Depression Marathon Blog

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Diagnosed with depression 17 years ago, I lost the life I once knew, but in the process re-created a better me. I am alive and functional today because of my dog, my treatment team, my sobriety, and my willingness to re-create myself within the confines of this illness. I hate the illness, but I'm grateful for the person I've become and the opportunities I've seized because of it. I hope writing a depression blog will reduce stigma and improve the understanding and treatment of people with mental illness. All original content copyright to me: etta. Enjoy your visit!

Saturday, August 19, 2017

Improvement

It was so relieving to write the title to this post I may erase it and write it over and over again. I am still in the hospital, but I feel better. The first couple of days here were tough. I spent the first day and a half in tears, barely speaking, and probably moving even less. Prior to my admission I was struggling so hard just to stay semi-functional and safe. Once securely here I think I relaxed, and all the pain came pouring out. Apparently I needed those tears, because things got better from there.

It was probably early yesterday when I first began noticing an uptick in my mood. Now I feel a bit lighter. I'm not so slow, less quiet, and have a little energy again. Today I even laughed. I know this because one of my nurses was so surprised she pointed it out immediately! It's a relief to feel less pain.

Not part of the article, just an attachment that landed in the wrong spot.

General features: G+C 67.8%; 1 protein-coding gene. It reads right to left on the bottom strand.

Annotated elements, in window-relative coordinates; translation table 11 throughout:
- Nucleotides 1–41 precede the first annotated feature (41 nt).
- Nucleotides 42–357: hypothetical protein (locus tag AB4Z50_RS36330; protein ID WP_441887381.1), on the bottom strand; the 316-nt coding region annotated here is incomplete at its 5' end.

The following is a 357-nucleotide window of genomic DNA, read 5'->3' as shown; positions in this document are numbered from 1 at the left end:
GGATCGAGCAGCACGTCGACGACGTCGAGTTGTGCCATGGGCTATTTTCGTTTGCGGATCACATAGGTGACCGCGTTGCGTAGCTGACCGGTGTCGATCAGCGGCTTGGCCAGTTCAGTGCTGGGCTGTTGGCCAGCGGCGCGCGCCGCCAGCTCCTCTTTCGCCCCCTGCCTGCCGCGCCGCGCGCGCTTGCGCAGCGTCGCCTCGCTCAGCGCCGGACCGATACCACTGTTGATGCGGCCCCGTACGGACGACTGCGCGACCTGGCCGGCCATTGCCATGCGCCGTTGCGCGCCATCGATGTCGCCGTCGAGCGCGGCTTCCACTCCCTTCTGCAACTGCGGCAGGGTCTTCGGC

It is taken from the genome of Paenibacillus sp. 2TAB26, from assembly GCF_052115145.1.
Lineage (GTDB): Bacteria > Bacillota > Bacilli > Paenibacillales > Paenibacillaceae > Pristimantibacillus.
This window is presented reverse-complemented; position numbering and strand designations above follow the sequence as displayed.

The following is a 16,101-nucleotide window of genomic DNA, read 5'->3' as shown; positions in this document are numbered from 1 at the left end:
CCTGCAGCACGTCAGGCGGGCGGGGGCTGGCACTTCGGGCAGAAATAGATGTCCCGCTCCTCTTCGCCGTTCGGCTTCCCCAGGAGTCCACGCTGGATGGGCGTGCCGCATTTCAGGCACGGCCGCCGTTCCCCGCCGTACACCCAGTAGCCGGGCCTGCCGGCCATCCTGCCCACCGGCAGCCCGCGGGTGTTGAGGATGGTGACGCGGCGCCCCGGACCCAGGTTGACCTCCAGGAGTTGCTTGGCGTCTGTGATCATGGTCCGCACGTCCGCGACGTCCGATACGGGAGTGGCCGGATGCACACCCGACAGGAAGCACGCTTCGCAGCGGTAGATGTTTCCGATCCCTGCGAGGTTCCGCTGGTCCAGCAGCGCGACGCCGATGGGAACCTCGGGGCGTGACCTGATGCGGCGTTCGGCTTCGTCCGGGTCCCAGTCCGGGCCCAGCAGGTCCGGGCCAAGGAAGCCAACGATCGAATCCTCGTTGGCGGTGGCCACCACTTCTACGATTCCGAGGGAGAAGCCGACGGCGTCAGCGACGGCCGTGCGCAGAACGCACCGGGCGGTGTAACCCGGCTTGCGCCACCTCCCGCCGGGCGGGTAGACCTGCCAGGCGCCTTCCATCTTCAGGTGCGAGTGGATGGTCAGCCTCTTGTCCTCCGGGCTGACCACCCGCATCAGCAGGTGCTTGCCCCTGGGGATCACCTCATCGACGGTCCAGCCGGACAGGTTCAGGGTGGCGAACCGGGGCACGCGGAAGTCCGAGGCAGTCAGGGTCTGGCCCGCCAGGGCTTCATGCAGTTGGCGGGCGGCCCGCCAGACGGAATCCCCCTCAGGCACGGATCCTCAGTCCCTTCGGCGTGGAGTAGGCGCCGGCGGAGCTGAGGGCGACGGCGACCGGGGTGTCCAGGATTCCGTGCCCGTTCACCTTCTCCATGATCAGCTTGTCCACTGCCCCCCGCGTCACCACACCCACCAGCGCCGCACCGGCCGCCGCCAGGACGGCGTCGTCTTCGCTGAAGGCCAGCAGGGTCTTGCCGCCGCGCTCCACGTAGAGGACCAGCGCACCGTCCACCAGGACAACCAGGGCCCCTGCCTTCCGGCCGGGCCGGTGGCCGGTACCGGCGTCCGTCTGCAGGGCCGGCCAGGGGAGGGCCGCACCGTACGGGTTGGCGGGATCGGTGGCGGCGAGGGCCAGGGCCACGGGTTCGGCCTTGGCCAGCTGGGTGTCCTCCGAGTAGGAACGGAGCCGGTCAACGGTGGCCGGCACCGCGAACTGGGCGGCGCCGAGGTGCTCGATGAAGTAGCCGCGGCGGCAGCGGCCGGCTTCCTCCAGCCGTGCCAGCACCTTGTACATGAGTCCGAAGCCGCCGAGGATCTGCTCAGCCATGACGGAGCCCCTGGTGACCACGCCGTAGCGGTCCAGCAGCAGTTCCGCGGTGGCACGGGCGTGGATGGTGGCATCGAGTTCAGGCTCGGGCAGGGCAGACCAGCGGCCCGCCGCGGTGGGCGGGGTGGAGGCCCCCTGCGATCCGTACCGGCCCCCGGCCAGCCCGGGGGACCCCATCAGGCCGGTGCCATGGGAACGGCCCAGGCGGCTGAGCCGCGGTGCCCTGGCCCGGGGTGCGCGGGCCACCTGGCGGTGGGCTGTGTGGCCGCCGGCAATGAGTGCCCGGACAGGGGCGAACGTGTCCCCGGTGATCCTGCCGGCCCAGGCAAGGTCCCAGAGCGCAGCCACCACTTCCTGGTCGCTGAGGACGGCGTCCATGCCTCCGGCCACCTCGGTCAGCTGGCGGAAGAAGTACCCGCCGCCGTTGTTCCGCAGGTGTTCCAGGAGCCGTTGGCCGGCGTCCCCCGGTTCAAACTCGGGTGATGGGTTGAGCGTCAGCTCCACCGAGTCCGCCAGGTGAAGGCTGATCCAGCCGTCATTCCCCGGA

The plan is to go home on Monday, which will allow me to begin outpatient Transcranial Magnetic Stimulation (TMS) treatments Tuesday. After my last experience with TMS, I'm feeling very hopeful TMS will give me my life back. It's a commitment, Monday through Friday for 4-6 weeks, but it's definitely worth it.

I'll be very happy to get out of here and back home. This is a safe place, a healing place, and I certainly needed to come in, but it's not home. I'd be lying if I said I wasn't also anxious about going home, but with my improved mood and TMS plan, I think I'll be fine. I miss my freedom and routine, getting outside to exercise, and most importantly, I miss Jet. He's happy as a clam with his dog-sitter, which is great, but I can't wait to be reunited with him.

I want to thank all of you, my readers, over these last 3-4 weeks. You hung in there with me while watching what can only be described as a devastating, slow motion train wreck. Your comments, especially to some of those painful posts, really helped. This is such an isolating illness. I always feel better when someone tells me they can relate to something I've written. I'm lucky to have such a wide net of support, locally, nationally, and perhaps even internationally. Thank you, my friends.

4 comments:

Wendy Love said...

Good news is good, isn't it? Glad to hear of your improved mood. Thanks for sharing the good as well as the bad. Will continue to pray.

Anonymous said...

Really, really happy for you.

paullamb said...